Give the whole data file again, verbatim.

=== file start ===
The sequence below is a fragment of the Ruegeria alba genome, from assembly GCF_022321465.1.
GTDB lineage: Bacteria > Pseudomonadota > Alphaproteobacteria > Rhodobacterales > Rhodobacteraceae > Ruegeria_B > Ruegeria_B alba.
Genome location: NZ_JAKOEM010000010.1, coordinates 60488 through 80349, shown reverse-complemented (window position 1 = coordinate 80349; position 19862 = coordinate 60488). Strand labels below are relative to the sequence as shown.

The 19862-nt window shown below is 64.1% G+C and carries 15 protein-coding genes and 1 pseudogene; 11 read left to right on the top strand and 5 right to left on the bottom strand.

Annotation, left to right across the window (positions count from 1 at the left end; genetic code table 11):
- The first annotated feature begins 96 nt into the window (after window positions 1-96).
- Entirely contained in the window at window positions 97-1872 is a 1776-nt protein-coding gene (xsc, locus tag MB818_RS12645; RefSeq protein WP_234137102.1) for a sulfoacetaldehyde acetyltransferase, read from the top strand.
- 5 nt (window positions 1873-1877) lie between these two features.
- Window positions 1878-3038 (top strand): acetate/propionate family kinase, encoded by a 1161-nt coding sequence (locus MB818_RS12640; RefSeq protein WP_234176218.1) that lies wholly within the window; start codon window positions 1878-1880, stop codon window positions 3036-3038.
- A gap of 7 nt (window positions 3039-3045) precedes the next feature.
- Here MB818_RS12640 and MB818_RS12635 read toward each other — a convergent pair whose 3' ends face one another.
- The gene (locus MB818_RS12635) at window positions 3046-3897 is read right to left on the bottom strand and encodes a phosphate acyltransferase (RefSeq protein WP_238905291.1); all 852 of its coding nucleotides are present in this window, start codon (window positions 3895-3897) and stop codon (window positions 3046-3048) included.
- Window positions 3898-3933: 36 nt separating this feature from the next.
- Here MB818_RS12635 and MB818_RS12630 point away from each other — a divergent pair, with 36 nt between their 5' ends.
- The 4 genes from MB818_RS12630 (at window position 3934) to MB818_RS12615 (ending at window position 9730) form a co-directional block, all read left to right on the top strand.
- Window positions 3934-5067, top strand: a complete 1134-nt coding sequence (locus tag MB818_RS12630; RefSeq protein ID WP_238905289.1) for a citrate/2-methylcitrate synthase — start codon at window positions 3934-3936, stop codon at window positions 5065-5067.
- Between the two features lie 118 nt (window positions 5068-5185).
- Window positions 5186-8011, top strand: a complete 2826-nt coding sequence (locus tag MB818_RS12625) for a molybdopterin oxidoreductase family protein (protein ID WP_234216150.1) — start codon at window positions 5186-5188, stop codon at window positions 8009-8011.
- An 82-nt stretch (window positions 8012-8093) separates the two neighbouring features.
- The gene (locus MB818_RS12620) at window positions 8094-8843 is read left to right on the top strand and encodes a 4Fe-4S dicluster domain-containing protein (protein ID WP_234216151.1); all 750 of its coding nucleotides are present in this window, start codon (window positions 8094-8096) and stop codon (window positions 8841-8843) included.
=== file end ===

The sequence below is a fragment of the Ruegeria alba genome, from assembly GCF_022321465.1.
GTDB lineage: Bacteria > Pseudomonadota > Alphaproteobacteria > Rhodobacterales > Rhodobacteraceae > Ruegeria_B > Ruegeria_B alba.
Genome location: NZ_JAKOEM010000010.1, coordinates 60488 through 80349, shown reverse-complemented (window position 1 = coordinate 80349; position 19862 = coordinate 60488). Strand labels below are relative to the sequence as shown.

The 19862-nt window shown below is 64.1% G+C and carries 15 protein-coding genes and 1 pseudogene; 11 read left to right on the top strand and 5 right to left on the bottom strand.

Annotation, left to right across the window (positions count from 1 at the left end; genetic code table 11):
- The first annotated feature begins 96 nt into the window (after window positions 1-96).
- Entirely contained in the window at window positions 97-1872 is a 1776-nt protein-coding gene (xsc, locus tag MB818_RS12645; RefSeq protein WP_234137102.1) for a sulfoacetaldehyde acetyltransferase, read from the top strand.
- 5 nt (window positions 1873-1877) lie between these two features.
- Window positions 1878-3038 (top strand): acetate/propionate family kinase, encoded by a 1161-nt coding sequence (locus MB818_RS12640; RefSeq protein WP_234176218.1) that lies wholly within the window; start codon window positions 1878-1880, stop codon window positions 3036-3038.
- A gap of 7 nt (window positions 3039-3045) precedes the next feature.
- Here MB818_RS12640 and MB818_RS12635 read toward each other — a convergent pair whose 3' ends face one another.
- The gene (locus MB818_RS12635) at window positions 3046-3897 is read right to left on the bottom strand and encodes a phosphate acyltransferase (RefSeq protein WP_238905291.1); all 852 of its coding nucleotides are present in this window, start codon (window positions 3895-3897) and stop codon (window positions 3046-3048) included.
- Window positions 3898-3933: 36 nt separating this feature from the next.
- Here MB818_RS12635 and MB818_RS12630 point away from each other — a divergent pair, with 36 nt between their 5' ends.
- The 4 genes from MB818_RS12630 (at window position 3934) to MB818_RS12615 (ending at window position 9730) form a co-directional block, all read left to right on the top strand.
- Window positions 3934-5067, top strand: a complete 1134-nt coding sequence (locus tag MB818_RS12630; RefSeq protein ID WP_238905289.1) for a citrate/2-methylcitrate synthase — start codon at window positions 3934-3936, stop codon at window positions 5065-5067.
- Between the two features lie 118 nt (window positions 5068-5185).
- Window positions 5186-8011, top strand: a complete 2826-nt coding sequence (locus tag MB818_RS12625) for a molybdopterin oxidoreductase family protein (protein ID WP_234216150.1) — start codon at window positions 5186-5188, stop codon at window positions 8009-8011.
- An 82-nt stretch (window positions 8012-8093) separates the two neighbouring features.
- The gene (locus MB818_RS12620) at window positions 8094-8843 is read left to right on the top strand and encodes a 4Fe-4S dicluster domain-containing protein (protein ID WP_234216151.1); all 750 of its coding nucleotides are present in this window, start codon (window positions 8094-8096) and stop codon (window positions 8841-8843) included.